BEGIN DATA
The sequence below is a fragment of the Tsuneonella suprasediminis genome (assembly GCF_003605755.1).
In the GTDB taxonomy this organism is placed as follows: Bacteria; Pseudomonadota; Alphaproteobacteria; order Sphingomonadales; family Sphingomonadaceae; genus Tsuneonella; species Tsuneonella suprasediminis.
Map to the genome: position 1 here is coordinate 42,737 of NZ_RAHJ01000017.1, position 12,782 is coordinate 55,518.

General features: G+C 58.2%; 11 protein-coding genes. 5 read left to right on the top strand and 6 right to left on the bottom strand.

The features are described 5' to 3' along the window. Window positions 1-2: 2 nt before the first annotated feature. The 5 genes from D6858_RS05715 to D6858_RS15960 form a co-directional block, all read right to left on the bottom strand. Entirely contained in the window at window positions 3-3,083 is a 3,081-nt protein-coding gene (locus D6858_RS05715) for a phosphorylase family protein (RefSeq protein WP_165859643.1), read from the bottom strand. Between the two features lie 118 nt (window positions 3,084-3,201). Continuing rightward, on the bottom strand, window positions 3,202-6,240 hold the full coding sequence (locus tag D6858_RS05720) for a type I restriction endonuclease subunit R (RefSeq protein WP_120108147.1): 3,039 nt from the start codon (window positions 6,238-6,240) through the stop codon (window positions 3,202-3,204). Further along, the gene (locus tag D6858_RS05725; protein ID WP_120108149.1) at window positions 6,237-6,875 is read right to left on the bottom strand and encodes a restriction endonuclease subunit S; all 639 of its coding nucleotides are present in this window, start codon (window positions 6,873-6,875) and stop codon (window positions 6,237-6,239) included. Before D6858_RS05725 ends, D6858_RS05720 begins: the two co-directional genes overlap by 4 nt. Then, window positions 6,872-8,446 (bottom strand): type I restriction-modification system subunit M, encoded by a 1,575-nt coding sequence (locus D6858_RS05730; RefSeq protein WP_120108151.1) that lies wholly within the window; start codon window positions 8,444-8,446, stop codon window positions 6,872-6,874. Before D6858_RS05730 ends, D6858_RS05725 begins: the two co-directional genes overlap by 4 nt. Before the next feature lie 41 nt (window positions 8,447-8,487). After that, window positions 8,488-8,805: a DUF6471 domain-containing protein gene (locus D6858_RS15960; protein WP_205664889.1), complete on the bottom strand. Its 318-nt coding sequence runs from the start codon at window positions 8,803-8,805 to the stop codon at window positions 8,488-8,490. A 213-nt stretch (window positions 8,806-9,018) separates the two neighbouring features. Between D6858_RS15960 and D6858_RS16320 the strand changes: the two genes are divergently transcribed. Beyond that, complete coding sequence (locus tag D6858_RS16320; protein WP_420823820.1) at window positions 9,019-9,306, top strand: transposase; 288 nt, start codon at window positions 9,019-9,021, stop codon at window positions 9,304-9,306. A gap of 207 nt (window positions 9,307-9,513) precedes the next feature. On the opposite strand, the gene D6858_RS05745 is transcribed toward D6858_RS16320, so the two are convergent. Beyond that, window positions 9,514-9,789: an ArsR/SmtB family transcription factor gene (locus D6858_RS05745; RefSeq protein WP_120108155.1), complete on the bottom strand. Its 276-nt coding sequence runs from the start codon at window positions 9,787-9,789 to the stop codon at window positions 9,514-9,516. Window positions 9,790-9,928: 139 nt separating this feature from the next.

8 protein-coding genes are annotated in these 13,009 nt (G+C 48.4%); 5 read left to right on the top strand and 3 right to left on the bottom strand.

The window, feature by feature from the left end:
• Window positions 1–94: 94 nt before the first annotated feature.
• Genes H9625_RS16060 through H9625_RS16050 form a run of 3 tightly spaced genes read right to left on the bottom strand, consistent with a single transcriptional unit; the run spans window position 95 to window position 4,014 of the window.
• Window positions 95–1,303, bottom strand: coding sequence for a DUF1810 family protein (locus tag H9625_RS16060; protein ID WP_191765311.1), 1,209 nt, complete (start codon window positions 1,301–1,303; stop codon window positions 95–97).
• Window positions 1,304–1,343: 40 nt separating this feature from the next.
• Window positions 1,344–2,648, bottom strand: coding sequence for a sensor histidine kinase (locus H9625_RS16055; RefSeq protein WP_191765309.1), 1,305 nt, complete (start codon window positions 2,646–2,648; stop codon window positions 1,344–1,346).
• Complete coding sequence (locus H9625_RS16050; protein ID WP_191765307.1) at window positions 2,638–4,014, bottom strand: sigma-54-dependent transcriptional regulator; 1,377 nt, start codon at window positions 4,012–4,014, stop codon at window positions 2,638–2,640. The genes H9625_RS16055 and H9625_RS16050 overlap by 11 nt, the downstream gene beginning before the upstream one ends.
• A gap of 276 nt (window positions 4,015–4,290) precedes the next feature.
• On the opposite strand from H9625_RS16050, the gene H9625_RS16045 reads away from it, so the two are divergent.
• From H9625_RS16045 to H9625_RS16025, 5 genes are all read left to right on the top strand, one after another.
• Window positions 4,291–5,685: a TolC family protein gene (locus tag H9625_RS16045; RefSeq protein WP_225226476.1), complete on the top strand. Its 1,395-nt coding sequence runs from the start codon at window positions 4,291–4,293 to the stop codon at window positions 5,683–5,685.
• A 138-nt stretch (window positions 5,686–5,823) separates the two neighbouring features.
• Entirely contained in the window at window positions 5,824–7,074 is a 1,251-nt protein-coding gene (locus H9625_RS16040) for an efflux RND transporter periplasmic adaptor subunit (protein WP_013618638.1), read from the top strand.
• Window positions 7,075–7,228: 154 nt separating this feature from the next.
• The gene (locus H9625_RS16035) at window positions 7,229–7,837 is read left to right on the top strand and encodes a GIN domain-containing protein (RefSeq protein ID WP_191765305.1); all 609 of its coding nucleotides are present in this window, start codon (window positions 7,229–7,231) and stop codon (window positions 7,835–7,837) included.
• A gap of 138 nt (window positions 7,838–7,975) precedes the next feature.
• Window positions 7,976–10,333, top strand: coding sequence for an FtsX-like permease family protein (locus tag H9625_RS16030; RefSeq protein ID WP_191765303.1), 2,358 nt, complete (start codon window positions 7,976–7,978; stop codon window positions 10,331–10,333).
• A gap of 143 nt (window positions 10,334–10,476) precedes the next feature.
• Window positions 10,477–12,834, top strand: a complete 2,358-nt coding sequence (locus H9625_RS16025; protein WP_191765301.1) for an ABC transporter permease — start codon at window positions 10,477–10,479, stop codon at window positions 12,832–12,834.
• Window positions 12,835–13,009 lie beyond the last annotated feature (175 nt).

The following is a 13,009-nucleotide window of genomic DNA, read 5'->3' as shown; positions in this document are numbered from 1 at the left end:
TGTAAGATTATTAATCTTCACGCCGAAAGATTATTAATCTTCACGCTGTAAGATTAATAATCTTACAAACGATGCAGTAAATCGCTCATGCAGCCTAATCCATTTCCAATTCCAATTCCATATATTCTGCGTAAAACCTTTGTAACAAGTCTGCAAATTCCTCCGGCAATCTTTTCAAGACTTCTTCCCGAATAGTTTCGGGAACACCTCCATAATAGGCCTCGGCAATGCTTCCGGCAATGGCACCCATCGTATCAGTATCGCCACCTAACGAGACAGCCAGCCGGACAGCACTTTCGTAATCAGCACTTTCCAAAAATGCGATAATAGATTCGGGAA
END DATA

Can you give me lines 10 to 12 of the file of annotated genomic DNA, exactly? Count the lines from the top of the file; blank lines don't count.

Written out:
• Window positions 95–1,303, bottom strand: coding sequence for a DUF1810 family protein (locus tag H9625_RS16060; protein ID WP_191765311.1), 1,209 nt, complete (start codon window positions 1,301–1,303; stop codon window positions 95–97).
• Window positions 1,304–1,343: 40 nt separating this feature from the next.
• Window positions 1,344–2,648, bottom strand: coding sequence for a sensor histidine kinase (locus H9625_RS16055; RefSeq protein WP_191765309.1), 1,305 nt, complete (start codon window positions 2,646–2,648; stop codon window positions 1,344–1,346).